With these instruments in place, it is easy to craft an education system that satisfies all these various facets of the economy in a synergistic manner.

PF: But why haven’t we taken advantage of the dynamism of our resources and population?

GK: True. Namibia is well endowed with abundant natural resources but has a fragile environment. Geographically, it is between South Africa and Angola; two big economies that form a good market. Internally, a small population widely spread in a big geographic area presents a real challenge. This means Namibia should put greater emphasis in science and technology as well as in industrialisation to produce quality products for the ready markets around. The education system, therefore, should be able to develop human resource capacity to meet these challenges. This link of education with science and technology, innovation and industrialisation still needs to be developed.

PF: You mention countries within the region. SADC equally faces a seemingly never abating skills crisis and Namibia does not make an exception. Where does your college come in here?

GK: This is a paradox; an oxymoron- a contradiction in terms. We always cry out that we have skills shortage, yet there are many graduates roaming the streets. I think the real question is whether or not we are producing graduates who have the relevant skills needed in the job market. This is why I am arguing for a synergy between the education system and other higher-level county policies.

We can learn from East Asian countries, often known as Asian Tigers, a miracle region with booming growth and declining poverty with Korea as the leader. From one of the poorest countries of the world with no natural resources, and where 75% of the country is mountainous, Korea is now regarded as one of the leaders in high technology exports. General Park Chung Hee who came to power in 1962 is considered the architect of modern Korea. His policies of a focused education system, industrialisation, capability building and investment in infrastructure, laid the foundation for modern development.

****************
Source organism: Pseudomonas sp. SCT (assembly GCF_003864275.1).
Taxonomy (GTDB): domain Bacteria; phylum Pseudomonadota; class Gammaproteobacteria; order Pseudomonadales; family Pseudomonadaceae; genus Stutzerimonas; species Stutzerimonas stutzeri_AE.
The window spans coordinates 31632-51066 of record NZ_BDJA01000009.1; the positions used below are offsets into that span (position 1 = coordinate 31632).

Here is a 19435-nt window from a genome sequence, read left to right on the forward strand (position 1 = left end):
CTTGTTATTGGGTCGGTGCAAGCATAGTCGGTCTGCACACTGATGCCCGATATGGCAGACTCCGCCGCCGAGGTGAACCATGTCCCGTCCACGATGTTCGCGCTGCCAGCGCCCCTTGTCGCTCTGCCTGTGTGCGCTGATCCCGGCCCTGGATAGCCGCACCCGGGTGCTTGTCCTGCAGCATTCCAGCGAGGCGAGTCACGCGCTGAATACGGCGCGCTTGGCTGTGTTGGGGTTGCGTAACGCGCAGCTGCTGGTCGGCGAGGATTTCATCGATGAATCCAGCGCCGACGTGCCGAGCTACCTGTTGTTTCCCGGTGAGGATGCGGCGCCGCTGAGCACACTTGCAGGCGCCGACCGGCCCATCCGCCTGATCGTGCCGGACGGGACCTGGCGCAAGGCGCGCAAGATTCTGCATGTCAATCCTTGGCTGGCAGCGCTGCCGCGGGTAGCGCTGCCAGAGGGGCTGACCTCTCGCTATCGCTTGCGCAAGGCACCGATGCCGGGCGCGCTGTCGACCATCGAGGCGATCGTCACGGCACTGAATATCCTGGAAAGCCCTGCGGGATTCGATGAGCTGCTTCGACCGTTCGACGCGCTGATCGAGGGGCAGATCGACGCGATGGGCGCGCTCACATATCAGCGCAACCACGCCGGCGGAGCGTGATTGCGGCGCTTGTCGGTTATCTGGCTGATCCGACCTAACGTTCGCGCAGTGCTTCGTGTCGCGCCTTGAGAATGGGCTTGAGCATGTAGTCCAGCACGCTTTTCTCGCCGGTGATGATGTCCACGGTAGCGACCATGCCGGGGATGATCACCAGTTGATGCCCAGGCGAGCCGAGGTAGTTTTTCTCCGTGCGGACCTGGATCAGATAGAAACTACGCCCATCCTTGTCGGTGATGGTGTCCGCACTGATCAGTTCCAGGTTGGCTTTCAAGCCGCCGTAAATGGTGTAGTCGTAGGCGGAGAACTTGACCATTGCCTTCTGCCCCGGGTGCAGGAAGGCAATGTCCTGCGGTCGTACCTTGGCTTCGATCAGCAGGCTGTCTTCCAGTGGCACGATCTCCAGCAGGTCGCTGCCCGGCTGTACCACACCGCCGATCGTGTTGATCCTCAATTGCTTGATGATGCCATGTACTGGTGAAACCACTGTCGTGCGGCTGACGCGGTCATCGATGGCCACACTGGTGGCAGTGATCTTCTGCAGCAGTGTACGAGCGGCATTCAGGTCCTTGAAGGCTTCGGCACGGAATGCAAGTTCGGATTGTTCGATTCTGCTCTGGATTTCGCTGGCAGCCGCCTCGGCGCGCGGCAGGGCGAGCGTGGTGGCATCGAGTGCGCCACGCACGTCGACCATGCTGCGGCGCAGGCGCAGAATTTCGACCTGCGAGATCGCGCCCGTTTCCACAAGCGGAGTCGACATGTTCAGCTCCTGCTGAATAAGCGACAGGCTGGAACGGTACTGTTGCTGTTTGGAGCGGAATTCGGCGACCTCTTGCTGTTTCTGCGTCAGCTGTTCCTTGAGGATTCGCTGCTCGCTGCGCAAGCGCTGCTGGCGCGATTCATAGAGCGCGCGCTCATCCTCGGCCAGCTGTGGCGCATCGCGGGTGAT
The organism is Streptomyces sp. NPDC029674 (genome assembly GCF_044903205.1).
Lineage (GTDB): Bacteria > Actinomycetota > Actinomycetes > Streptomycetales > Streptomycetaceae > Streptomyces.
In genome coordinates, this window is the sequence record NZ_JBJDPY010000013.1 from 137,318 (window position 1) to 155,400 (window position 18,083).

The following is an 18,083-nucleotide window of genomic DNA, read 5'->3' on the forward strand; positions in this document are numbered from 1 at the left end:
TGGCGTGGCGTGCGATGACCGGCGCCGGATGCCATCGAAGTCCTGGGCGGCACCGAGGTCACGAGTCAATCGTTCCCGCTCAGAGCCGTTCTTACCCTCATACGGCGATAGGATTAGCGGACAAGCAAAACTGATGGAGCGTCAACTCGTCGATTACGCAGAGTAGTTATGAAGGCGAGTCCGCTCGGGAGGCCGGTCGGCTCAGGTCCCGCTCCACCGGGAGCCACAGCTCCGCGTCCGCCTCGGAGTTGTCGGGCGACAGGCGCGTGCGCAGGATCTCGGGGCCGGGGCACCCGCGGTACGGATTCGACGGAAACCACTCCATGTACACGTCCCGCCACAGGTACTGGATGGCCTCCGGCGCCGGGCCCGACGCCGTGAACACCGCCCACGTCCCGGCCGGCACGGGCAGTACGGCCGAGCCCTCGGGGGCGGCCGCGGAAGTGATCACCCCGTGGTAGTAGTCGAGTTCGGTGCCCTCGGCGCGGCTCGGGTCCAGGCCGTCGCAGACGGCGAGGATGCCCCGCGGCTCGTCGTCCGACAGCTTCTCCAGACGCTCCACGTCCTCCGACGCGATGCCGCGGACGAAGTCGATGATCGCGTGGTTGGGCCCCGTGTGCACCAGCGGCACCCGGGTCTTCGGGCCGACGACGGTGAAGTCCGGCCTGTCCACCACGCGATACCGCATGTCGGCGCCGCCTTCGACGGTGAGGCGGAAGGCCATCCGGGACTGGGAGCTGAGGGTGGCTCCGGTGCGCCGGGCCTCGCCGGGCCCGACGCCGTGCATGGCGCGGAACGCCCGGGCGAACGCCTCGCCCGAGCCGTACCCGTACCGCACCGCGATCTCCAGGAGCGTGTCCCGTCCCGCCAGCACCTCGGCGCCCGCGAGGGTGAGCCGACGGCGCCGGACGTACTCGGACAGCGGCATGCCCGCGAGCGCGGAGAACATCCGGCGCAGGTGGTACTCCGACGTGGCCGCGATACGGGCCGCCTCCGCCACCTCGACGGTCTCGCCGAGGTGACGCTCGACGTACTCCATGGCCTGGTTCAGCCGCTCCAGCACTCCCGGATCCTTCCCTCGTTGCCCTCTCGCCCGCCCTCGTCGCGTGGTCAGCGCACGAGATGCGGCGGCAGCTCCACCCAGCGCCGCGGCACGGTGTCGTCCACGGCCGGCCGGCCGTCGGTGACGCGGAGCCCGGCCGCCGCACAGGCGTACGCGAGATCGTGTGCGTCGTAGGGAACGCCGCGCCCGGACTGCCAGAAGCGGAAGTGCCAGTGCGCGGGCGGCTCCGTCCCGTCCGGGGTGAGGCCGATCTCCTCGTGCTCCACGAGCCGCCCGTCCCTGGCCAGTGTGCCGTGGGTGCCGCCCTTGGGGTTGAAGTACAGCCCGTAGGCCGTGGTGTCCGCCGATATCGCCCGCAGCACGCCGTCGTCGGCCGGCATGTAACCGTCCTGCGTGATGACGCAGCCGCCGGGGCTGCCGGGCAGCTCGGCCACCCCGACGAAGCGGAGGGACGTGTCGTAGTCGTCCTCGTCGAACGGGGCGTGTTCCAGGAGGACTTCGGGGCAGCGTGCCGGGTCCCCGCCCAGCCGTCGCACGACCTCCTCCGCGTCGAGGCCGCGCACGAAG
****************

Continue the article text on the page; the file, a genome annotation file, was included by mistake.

There were no unemployment problems because products of the school system were so trained as to fit in specific areas of targeted growth in technology, which created more employment as it expanded. Similar experiences can be said of Japan (with its effort of technology prospecting) and Singapore.

Our countries need similar efforts. For Triumphant College we focus our programmes in technology and commercial areas. We try to develop students who are innovative and capable of self employment by infusing entrepreneurial skills to be combined by the student’s specialty either in engineering (production sector) or in managerial fields (service industry).

PF: With the highest rates of population growth in the world, Africa is under considerable pressure in its efforts to achieve Education for All. Where do you think Namibia lies in this situation?

GK: The saying goes that “if education is expensive, try ignorance!” Indeed, ignorance is more expensive. For this reason, the Millennium Development Goal II is for all countries of the world to achieve universal primary education, ensuring that by 2015 children everywhere, boys and girls alike will be able to complete a full course of primary education.